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Low Elevation Snowmelt Forces Increases In Discharges Downstream Minidoka,Milner Dams On Snake River
Posted on Friday, February 10, 2017 (PST)

Snake River flows below Minidoka and Milner dams near Heyburn, Idaho were increased Tuesday (Feb. 7) to accommodate high inflows from the surrounding areas because of increased low-elevation snowmelt from recent warm temperatures and rainfall.


The flow below Minidoka Dam was at 525 cubic feet per second (cfs); it was increased in four increments to ultimately reach a target outflow of 2,420 cfs by 5 pm. The flow below the Milner powerhouse was at 500 cfs; the discharges increased to approximately 1,500 cfs around noon Tuesday, to 2,500 cfs at about 3 pm, and to around 3,000 cfs at approximately 6 pm.


These increases in discharges are necessary because of increases in Snake River inflow from localized runoff from rapid snowmelt and to maintain stable reservoir pool elevations at both dams. When the river inflows begin to decrease later this week, the discharges from both dams also will be decreased.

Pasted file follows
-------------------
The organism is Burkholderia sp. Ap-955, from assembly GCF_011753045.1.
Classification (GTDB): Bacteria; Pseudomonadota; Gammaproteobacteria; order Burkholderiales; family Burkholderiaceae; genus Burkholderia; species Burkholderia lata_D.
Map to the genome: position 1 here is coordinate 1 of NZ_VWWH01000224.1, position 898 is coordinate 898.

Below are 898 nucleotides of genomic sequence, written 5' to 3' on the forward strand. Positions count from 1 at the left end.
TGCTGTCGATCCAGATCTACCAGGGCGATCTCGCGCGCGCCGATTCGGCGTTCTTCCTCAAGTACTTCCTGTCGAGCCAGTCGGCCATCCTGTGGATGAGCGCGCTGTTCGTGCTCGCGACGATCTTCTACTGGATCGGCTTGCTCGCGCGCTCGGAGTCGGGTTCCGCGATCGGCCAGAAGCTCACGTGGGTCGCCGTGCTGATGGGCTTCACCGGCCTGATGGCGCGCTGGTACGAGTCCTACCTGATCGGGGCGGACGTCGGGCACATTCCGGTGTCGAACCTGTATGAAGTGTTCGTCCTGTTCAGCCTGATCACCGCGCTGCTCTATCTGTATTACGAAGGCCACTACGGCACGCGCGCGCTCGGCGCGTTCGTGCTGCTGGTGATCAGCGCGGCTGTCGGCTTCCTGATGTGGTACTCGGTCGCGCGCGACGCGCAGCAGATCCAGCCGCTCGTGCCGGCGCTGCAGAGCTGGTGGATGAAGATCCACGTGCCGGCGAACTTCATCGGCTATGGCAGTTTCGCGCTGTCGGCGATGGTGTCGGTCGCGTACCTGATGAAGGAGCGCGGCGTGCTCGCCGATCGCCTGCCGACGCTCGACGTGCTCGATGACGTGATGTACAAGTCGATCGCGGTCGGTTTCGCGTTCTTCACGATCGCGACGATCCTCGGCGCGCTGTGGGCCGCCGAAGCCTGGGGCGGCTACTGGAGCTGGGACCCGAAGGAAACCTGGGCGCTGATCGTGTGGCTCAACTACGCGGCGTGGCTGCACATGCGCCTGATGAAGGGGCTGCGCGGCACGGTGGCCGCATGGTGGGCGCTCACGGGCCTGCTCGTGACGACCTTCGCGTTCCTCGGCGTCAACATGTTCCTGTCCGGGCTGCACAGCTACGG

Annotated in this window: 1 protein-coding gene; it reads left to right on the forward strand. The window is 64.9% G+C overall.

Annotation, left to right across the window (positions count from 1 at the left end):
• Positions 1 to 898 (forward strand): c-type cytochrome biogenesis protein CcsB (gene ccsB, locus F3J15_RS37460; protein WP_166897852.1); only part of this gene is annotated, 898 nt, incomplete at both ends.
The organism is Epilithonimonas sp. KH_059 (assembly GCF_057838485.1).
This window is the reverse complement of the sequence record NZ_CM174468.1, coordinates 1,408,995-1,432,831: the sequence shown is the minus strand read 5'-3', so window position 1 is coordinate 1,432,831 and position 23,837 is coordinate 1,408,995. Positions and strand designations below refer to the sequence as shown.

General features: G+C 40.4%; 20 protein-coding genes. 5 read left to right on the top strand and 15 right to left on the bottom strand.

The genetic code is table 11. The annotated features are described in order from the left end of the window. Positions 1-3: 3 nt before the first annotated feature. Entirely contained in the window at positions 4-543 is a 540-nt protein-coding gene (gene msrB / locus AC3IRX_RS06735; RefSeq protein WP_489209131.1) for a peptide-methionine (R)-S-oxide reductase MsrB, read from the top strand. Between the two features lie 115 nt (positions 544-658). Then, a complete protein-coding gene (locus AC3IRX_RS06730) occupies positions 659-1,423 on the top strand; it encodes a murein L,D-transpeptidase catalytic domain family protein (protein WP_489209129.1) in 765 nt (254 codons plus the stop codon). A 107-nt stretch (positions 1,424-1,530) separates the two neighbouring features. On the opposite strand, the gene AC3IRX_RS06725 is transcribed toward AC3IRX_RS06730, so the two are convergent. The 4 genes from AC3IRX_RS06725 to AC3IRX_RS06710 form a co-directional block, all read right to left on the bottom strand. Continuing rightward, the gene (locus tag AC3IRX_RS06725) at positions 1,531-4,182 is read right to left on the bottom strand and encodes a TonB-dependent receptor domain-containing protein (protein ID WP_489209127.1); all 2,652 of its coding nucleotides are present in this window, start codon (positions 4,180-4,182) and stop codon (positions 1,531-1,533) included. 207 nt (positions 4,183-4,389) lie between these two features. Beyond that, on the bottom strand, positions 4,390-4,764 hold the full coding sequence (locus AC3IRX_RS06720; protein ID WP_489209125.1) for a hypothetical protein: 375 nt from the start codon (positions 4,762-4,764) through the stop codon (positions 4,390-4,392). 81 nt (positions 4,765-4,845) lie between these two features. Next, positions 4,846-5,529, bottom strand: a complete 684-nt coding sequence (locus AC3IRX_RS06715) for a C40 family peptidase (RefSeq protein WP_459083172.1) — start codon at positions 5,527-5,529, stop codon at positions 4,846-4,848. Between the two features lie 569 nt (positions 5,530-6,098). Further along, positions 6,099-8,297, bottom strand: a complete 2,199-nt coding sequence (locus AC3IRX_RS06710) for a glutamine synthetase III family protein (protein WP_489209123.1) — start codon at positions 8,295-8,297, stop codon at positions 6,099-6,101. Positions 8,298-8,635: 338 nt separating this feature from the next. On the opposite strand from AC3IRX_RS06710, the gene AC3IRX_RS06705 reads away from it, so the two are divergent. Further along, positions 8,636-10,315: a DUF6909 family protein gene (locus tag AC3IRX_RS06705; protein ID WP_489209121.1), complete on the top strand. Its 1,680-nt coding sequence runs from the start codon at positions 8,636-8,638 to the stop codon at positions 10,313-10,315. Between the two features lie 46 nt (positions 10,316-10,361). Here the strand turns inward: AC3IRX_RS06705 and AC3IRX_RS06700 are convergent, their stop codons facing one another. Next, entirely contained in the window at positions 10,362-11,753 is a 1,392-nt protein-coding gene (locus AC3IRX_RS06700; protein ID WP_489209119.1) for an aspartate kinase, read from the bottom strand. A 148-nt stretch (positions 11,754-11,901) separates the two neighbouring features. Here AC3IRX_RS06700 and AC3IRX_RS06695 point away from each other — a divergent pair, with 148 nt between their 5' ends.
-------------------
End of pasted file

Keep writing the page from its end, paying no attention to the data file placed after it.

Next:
Typical winter flows released from Minidoka Dam are approximately 520 cfs. The scheduled release Tuesday reaching 2,420 cfs is lower than the typical summer time irrigation season flow of 12,000 cfs.


Current river and reservoir data are available at


The dams, which are operated by the Bureau of Reclamation’s Upper Snake Field Office, are located on the Snake River in south central Idaho.


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